John Sweeney, President of the AFL-CIO, has dedicated his life to improving working conditions and fighting for basic human rights for workers. From his early work as a labor organizer to his time spent as President of the SEIU in the 1980s and 90s, Mr. Sweeney has made a profound impact on the lives of working men and women across the country.
As he prepares to retire from his role as President of the AFL-CIO after 15 years, Mr. Sweeney reflects on his life's work and his dedication to social justice, which is rooted in his Catholic education and beliefs. His efforts, as President of the AFL-CIO and with the many other organizations he has served, have always championed the right of all people to be able to live and work with dignity.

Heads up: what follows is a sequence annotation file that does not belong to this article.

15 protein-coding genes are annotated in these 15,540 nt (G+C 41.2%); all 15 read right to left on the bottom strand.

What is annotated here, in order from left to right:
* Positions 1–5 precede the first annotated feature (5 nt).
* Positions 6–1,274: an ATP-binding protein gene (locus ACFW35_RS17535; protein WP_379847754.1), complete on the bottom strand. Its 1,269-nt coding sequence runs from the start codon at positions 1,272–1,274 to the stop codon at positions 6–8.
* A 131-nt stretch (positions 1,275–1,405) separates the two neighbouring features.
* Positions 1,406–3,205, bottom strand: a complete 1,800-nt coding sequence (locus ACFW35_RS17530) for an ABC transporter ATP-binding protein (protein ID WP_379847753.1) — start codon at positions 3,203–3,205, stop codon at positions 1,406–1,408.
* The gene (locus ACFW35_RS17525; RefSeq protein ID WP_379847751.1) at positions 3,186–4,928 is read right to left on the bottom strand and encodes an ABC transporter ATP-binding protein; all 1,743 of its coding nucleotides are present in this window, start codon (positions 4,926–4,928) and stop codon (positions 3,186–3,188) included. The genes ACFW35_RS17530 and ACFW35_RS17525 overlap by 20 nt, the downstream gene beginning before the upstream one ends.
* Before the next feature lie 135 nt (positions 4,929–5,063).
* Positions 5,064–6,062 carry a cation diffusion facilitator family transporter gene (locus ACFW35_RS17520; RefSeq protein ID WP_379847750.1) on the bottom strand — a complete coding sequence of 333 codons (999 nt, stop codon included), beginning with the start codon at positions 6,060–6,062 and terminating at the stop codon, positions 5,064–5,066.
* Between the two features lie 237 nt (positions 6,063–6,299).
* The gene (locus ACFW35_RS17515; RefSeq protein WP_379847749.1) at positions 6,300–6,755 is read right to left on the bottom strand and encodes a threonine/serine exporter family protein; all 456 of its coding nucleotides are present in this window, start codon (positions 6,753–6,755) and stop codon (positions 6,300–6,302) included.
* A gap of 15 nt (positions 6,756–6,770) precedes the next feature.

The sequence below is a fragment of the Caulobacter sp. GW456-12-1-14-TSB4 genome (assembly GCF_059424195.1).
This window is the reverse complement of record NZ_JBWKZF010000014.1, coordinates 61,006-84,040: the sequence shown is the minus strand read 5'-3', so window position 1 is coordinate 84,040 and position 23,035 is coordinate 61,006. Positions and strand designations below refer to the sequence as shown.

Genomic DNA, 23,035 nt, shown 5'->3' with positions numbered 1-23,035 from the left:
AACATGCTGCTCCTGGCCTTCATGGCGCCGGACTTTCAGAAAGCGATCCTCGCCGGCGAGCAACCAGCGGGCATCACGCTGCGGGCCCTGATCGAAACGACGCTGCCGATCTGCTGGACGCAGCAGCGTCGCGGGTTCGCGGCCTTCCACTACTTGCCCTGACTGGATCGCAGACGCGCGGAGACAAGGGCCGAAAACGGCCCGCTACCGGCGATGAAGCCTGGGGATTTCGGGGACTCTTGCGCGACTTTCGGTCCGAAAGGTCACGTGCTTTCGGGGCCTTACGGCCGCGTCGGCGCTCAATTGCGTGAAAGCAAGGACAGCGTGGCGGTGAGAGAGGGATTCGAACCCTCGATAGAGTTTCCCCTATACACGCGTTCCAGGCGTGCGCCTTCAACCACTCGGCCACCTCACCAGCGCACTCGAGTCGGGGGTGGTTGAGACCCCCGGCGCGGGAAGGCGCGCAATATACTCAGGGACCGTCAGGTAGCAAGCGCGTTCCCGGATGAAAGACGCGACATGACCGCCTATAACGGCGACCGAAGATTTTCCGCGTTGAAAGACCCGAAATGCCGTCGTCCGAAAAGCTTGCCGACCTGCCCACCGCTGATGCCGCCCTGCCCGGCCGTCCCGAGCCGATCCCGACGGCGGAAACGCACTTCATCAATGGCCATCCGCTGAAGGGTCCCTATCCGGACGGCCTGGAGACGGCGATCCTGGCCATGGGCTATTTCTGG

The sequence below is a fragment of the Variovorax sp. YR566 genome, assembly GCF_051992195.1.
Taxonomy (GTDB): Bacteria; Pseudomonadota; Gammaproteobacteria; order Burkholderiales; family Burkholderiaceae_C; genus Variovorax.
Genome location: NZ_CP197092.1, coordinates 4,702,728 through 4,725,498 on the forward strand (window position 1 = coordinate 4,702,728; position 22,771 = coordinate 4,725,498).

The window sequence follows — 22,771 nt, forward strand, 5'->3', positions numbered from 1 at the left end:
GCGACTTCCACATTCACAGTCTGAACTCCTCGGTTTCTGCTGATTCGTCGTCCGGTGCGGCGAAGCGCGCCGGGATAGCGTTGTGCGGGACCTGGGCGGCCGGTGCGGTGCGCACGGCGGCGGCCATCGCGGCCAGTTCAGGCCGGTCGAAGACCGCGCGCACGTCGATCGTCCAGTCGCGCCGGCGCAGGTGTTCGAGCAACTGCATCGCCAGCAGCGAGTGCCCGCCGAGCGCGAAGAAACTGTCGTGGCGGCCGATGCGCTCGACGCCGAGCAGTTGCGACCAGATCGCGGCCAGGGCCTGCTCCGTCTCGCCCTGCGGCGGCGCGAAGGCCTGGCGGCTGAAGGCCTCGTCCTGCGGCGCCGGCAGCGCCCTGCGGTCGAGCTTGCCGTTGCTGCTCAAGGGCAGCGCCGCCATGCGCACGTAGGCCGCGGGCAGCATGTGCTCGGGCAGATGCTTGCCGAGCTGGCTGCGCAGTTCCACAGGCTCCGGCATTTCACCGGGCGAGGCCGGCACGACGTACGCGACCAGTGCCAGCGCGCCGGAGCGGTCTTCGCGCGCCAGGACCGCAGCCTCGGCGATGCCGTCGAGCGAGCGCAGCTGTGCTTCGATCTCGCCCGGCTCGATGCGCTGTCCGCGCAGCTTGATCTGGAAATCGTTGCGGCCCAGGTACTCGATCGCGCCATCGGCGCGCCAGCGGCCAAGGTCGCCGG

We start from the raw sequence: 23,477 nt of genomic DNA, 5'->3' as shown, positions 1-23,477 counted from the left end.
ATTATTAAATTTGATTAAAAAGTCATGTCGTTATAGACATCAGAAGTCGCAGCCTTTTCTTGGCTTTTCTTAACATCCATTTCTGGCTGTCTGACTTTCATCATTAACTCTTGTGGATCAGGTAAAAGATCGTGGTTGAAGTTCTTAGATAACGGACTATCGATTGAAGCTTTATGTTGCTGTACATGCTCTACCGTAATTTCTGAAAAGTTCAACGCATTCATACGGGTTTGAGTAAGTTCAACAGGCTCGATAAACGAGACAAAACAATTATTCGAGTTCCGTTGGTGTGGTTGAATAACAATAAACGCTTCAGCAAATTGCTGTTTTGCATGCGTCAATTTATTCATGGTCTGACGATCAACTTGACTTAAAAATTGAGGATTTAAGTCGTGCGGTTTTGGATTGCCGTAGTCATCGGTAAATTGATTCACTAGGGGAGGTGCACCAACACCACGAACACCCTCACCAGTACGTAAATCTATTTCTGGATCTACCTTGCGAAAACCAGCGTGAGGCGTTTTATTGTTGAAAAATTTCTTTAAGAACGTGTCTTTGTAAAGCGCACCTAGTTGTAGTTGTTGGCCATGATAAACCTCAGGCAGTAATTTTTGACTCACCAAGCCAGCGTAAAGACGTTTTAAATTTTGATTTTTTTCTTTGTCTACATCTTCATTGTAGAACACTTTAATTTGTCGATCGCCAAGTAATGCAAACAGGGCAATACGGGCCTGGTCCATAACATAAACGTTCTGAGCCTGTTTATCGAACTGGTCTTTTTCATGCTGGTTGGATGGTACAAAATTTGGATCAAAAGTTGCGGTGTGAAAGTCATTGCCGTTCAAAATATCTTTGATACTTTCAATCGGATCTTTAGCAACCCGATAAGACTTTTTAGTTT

John J. Sweeney was elected president of the AFL-CIO at the federation's biennial convention in October 1995 and has been re-elected three times since then. At the time of his election, he was serving his fourth four-year term as president of SEIU, which grew from 625,000 to 1.1 million members under his leadership. He has been an AFL-CIO vice president since 1980.
His trade union career began as a research assistant with the Ladies Garment Workers. In 1960, he joined SEIU as a contract director for New York City Local 32B. He went on to become union president and to lead two citywide strikes of apartment maintenance workers. In 1980, he was elected president of the international. Sweeney is the author of America Needs A Raise: Fighting for Economic Security and Social Justice.